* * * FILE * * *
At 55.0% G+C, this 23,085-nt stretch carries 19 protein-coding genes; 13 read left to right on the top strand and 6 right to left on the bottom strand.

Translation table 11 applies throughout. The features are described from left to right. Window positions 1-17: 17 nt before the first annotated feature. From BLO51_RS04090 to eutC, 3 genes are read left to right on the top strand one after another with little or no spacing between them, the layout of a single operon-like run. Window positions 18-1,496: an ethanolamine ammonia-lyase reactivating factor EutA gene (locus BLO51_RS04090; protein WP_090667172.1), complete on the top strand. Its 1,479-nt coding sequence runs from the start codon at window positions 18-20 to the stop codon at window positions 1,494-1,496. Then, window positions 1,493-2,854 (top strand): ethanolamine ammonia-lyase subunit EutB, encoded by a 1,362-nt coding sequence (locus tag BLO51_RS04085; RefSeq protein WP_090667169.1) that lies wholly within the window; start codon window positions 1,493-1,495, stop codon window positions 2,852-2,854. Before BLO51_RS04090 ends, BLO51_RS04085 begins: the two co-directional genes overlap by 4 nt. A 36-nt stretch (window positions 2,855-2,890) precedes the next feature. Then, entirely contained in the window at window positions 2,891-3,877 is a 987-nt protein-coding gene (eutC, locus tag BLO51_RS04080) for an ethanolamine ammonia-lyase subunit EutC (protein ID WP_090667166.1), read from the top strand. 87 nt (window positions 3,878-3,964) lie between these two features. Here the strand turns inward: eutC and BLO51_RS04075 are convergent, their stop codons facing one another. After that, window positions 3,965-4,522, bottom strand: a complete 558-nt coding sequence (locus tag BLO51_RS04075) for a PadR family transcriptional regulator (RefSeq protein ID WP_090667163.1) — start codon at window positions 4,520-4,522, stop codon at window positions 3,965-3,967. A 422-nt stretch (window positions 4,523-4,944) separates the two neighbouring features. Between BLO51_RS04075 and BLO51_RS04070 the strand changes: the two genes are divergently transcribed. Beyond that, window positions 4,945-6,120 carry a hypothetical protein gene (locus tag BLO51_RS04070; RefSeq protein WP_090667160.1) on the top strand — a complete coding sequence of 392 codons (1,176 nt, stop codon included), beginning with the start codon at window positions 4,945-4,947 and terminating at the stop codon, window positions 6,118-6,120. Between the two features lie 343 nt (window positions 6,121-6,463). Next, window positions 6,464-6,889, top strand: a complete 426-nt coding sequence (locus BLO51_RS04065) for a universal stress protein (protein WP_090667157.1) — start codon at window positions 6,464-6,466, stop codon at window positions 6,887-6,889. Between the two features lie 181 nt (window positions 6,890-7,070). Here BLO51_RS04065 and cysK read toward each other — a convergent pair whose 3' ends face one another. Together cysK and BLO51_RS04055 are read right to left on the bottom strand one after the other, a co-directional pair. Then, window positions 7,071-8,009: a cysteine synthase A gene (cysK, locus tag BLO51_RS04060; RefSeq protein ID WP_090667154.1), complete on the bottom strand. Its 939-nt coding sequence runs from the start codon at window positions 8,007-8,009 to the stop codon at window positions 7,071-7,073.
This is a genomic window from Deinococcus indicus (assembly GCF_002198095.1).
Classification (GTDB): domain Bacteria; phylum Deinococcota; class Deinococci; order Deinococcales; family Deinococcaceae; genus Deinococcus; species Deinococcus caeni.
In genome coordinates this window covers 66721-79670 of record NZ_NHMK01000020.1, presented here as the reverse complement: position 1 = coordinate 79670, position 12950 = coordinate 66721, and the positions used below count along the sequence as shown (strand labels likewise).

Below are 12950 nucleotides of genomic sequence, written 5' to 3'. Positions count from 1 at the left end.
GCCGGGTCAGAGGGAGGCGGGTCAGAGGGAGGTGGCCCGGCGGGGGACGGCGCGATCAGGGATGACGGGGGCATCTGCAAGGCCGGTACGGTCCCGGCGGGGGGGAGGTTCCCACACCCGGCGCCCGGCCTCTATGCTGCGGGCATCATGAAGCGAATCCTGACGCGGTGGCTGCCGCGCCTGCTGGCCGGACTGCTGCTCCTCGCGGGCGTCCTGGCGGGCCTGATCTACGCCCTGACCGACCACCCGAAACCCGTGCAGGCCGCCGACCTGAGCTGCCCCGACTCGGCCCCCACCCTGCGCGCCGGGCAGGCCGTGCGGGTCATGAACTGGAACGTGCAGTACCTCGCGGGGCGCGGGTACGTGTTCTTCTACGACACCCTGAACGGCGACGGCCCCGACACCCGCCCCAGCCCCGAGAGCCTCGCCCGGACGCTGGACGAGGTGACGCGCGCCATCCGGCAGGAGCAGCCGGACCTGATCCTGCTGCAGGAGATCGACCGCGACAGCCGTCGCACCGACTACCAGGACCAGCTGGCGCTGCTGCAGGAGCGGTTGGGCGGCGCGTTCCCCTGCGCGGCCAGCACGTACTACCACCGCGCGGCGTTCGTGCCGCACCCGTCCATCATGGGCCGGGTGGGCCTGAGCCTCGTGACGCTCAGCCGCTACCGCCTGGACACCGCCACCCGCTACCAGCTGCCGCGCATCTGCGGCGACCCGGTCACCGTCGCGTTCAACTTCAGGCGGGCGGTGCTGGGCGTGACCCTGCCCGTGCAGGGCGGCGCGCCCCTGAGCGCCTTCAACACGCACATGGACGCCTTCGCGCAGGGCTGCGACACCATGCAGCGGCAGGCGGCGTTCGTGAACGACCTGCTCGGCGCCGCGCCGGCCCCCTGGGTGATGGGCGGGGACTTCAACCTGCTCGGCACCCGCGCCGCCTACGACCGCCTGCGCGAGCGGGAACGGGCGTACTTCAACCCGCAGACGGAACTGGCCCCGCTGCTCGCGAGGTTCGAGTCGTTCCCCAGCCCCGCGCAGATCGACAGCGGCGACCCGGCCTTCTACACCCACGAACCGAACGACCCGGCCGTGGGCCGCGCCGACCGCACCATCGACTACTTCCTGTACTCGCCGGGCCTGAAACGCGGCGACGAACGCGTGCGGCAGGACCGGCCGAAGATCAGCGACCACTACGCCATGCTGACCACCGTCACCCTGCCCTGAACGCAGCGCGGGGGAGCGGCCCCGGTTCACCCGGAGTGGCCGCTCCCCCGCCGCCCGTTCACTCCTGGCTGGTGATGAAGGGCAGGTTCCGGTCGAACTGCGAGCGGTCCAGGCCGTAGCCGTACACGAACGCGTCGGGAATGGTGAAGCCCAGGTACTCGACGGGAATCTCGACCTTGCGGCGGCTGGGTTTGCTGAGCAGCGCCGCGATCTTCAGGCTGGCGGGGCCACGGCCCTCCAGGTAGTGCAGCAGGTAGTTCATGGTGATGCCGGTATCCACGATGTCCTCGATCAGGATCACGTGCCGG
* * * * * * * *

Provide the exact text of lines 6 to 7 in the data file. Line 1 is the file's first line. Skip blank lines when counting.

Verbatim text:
Below are 12950 nucleotides of genomic sequence, written 5' to 3'. Positions count from 1 at the left end.
GCCGGGTCAGAGGGAGGCGGGTCAGAGGGAGGTGGCCCGGCGGGGGACGGCGCGATCAGGGATGACGGGGGCATCTGCAAGGCCGGTACGGTCCCGGCGGGGGGGAGGTTCCCACACCCGGCGCCCGGCCTCTATGCTGCGGGCATCATGAAGCGAATCCTGACGCGGTGGCTGCCGCGCCTGCTGGCCGGACTGCTGCTCCTCGCGGGCGTCCTGGCGGGCCTGATCTACGCCCTGACCGACCACCCGAAACCCGTGCAGGCCGCCGACCTGAGCTGCCCCGACTCGGCCCCCACCCTGCGCGCCGGGCAGGCCGTGCGGGTCATGAACTGGAACGTGCAGTACCTCGCGGGGCGCGGGTACGTGTTCTTCTACGACACCCTGAACGGCGACGGCCCCGACACCCGCCCCAGCCCCGAGAGCCTCGCCCGGACGCTGGACGAGGTGACGCGCGCCATCCGGCAGGAGCAGCCGGACCTGATCCTGCTGCAGGAGATCGACCGCGACAGCCGTCGCACCGACTACCAGGACCAGCTGGCGCTGCTGCAGGAGCGGTTGGGCGGCGCGTTCCCCTGCGCGGCCAGCACGTACTACCACCGCGCGGCGTTCGTGCCGCACCCGTCCATCATGGGCCGGGTGGGCCTGAGCCTCGTGACGCTCAGCCGCTACCGCCTGGACACCGCCACCCGCTACCAGCTGCCGCGCATCTGCGGCGACCCGGTCACCGTCGCGTTCAACTTCAGGCGGGCGGTGCTGGGCGTGACCCTGCCCGTGCAGGGCGGCGCGCCCCTGAGCGCCTTCAACACGCACATGGACGCCTTCGCGCAGGGCTGCGACACCATGCAGCGGCAGGCGGCGTTCGTGAACGACCTGCTCGGCGCCGCGCCGGCCCCCTGGGTGATGGGCGGGGACTTCAACCTGCTCGGCACCCGCGCCGCCTACGACCGCCTGCGCGAGCGGGAACGGGCGTACTTCAACCCGCAGACGGAACTGGCCCCGCTGCTCGCGAGGTTCGAGTCGTTCCCCAGCCCCGCGCAGATCGACAGCGGCGACCCGGCCTTCTACACCCACGAACCGAACGACCCGGCCGTGGGCCGCGCCGACCGCACCATCGACTACTTCCTGTACTCGCCGGGCCTGAAACGCGGCGACGAACGCGTGCGGCAGGACCGGCCGAAGATCAGCGACCACTACGCCATGCTGACCACCGTCACCCTGCCCTGAACGCAGCGCGGGGGAGCGGCCCCGGTTCACCCGGAGTGGCCGCTCCCCCGCCGCCCGTTCACTCCTGGCTGGTGATGAAGGGCAGGTTCCGGTCGAACTGCGAGCGGTCCAGGCCGTAGCCGTACACGAACGCGTCGGGAATGGTGAAGCCCAGGTACTCGACGGGAATCTCGACCTTGCGGCGGCTGGGTTTGCTGAGCAGCGCCGCGATCTTCAGGCTGGCGGGGCCACGGCCCTCCAGGTAGTGCAGCAGGTAGTTCATGGTGATGCCGGTATCCACGATGTCCTCGATCAGGATCACGTGCCGG